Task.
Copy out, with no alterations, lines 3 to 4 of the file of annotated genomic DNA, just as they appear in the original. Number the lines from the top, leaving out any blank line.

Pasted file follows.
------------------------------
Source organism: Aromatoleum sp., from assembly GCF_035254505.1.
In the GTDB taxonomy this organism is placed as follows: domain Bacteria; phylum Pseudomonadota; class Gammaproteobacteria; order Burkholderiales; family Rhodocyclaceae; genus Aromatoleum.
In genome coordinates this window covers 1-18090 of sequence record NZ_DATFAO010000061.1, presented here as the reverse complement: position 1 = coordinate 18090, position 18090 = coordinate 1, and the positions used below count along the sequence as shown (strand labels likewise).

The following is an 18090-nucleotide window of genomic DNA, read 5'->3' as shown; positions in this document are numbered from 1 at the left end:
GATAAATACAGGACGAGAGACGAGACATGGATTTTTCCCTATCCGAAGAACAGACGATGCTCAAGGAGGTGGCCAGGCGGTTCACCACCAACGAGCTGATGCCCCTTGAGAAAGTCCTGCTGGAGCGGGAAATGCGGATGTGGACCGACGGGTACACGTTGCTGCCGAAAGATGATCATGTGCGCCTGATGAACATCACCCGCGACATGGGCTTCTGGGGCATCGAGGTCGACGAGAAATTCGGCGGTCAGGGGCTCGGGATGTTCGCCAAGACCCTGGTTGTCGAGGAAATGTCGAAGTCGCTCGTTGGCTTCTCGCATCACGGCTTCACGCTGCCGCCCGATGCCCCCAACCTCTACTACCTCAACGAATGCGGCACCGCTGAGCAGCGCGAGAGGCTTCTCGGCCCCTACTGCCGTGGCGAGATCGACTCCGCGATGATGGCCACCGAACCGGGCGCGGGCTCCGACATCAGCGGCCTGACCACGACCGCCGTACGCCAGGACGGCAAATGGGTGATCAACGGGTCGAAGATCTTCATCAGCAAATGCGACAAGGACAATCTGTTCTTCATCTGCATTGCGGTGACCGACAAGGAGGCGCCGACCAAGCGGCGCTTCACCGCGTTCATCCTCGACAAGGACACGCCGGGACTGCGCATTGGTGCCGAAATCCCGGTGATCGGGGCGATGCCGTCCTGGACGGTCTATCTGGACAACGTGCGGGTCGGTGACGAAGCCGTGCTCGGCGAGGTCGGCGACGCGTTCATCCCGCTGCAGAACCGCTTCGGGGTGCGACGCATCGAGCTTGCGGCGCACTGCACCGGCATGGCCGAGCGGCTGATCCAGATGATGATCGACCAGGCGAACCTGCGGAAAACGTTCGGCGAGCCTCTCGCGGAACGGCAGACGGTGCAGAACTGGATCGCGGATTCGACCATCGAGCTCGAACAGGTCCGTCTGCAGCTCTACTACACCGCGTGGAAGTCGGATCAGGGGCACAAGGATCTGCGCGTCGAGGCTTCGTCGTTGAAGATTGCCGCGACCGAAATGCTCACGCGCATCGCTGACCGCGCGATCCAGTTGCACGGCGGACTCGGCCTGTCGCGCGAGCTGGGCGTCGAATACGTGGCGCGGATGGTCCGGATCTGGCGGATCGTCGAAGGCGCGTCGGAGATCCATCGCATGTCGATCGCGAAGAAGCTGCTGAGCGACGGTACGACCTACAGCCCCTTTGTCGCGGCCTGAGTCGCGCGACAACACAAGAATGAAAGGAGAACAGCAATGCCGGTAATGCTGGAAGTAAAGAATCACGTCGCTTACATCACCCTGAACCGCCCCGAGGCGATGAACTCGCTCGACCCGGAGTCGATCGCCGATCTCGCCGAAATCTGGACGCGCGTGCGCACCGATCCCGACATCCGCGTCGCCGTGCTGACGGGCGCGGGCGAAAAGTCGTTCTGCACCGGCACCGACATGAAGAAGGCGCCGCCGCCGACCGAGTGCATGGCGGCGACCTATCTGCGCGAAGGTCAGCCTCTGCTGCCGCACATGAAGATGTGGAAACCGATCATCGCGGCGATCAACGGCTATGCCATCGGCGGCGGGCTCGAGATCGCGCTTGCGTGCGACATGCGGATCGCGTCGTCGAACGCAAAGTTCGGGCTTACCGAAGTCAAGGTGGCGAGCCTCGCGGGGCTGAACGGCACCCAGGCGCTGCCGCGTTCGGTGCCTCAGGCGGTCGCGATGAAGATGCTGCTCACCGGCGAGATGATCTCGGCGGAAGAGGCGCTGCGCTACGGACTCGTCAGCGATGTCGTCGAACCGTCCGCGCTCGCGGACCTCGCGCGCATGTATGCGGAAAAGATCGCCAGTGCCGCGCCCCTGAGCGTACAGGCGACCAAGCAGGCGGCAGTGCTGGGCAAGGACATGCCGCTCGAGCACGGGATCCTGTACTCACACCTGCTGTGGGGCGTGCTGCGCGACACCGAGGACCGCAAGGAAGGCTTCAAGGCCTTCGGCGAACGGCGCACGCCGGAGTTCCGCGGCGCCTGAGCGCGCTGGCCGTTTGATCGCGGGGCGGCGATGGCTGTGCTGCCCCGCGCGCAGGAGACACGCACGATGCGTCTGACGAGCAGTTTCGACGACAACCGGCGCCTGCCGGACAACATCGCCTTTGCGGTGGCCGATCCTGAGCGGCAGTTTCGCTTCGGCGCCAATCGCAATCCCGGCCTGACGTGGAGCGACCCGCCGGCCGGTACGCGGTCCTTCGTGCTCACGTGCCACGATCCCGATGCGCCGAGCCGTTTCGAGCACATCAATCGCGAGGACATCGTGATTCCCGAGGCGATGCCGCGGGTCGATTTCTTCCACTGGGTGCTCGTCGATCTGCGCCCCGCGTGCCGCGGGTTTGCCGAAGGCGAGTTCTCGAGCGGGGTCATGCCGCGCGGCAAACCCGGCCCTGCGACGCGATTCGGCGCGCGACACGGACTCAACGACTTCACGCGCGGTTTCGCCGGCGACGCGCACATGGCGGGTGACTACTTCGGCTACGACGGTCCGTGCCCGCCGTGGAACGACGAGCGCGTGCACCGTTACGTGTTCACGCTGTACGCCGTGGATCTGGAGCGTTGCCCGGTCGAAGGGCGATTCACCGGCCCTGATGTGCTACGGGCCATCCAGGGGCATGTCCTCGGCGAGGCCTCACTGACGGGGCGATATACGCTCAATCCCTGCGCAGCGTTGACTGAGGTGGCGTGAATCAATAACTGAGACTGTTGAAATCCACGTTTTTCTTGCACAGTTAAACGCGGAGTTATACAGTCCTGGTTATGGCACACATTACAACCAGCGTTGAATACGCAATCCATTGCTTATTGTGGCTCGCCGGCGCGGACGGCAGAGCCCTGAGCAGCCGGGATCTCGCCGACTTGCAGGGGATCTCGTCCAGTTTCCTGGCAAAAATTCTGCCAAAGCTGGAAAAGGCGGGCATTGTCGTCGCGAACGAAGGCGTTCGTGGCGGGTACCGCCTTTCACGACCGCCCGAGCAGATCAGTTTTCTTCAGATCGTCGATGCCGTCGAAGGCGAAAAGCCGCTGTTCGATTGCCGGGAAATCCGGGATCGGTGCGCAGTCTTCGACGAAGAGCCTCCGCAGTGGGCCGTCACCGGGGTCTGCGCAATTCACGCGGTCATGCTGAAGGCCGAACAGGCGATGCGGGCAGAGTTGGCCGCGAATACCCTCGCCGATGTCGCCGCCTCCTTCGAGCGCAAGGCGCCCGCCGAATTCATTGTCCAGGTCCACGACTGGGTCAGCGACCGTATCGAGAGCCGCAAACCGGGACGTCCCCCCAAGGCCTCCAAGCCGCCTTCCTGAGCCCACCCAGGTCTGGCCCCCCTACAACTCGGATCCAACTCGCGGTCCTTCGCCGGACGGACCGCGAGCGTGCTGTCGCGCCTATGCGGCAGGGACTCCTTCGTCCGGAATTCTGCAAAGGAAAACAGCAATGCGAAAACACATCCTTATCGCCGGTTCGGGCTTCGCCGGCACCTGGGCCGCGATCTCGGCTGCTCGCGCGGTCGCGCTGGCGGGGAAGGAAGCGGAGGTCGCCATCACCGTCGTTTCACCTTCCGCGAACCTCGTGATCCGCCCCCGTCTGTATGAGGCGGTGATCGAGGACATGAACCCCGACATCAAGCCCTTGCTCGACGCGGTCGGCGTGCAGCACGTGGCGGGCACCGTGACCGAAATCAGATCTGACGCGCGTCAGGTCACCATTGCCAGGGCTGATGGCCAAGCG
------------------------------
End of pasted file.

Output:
In genome coordinates this window covers 1-18090 of sequence record NZ_DATFAO010000061.1, presented here as the reverse complement: position 1 = coordinate 18090, position 18090 = coordinate 1, and the positions used below count along the sequence as shown (strand labels likewise).

The following is an 18090-nucleotide window of genomic DNA, read 5'->3' as shown; positions in this document are numbered from 1 at the left end: